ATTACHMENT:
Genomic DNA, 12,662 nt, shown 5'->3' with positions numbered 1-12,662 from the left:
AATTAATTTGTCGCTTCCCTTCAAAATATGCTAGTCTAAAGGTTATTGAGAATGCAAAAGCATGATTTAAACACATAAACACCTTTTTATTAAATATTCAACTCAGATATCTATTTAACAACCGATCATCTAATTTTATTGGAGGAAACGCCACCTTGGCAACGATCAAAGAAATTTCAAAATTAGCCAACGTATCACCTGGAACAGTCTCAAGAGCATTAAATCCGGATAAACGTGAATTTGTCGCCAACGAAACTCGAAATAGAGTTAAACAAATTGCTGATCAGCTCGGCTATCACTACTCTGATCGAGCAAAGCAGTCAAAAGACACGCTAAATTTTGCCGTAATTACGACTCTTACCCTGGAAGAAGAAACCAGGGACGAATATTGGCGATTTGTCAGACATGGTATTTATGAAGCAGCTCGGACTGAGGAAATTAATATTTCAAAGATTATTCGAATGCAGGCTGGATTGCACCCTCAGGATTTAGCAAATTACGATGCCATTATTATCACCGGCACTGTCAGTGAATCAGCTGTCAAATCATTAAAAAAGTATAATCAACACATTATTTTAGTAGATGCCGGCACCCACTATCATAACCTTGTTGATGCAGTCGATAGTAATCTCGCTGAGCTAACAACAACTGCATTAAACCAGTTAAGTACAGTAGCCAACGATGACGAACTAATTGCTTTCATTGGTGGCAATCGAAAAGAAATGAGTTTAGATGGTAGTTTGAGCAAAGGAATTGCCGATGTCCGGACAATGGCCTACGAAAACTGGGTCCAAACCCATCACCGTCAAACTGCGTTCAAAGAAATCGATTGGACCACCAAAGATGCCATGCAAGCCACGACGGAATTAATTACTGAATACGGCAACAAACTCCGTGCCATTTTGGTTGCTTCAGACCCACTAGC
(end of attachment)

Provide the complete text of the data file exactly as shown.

Genomic DNA, 12,662 nt, shown 5'->3' with positions numbered 1-12,662 from the left:
AATTAATTTGTCGCTTCCCTTCAAAATATGCTAGTCTAAAGGTTATTGAGAATGCAAAAGCATGATTTAAACACATAAACACCTTTTTATTAAATATTCAACTCAGATATCTATTTAACAACCGATCATCTAATTTTATTGGAGGAAACGCCACCTTGGCAACGATCAAAGAAATTTCAAAATTAGCCAACGTATCACCTGGAACAGTCTCAAGAGCATTAAATCCGGATAAACGTGAATTTGTCGCCAACGAAACTCGAAATAGAGTTAAACAAATTGCTGATCAGCTCGGCTATCACTACTCTGATCGAGCAAAGCAGTCAAAAGACACGCTAAATTTTGCCGTAATTACGACTCTTACCCTGGAAGAAGAAACCAGGGACGAATATTGGCGATTTGTCAGACATGGTATTTATGAAGCAGCTCGGACTGAGGAAATTAATATTTCAAAGATTATTCGAATGCAGGCTGGATTGCACCCTCAGGATTTAGCAAATTACGATGCCATTATTATCACCGGCACTGTCAGTGAATCAGCTGTCAAATCATTAAAAAAGTATAATCAACACATTATTTTAGTAGATGCCGGCACCCACTATCATAACCTTGTTGATGCAGTCGATAGTAATCTCGCTGAGCTAACAACAACTGCATTAAACCAGTTAAGTACAGTAGCCAACGATGACGAACTAATTGCTTTCATTGGTGGCAATCGAAAAGAAATGAGTTTAGATGGTAGTTTGAGCAAAGGAATTGCCGATGTCCGGACAATGGCCTACGAAAACTGGGTCCAAACCCATCACCGTCAAACTGCGTTCAAAGAAATCGATTGGACCACCAAAGATGCCATGCAAGCCACGACGGAATTAATTACTGAATACGGCAACAAACTCCGTGCCATTTTGGTTGCTTCAGACCCACTAGC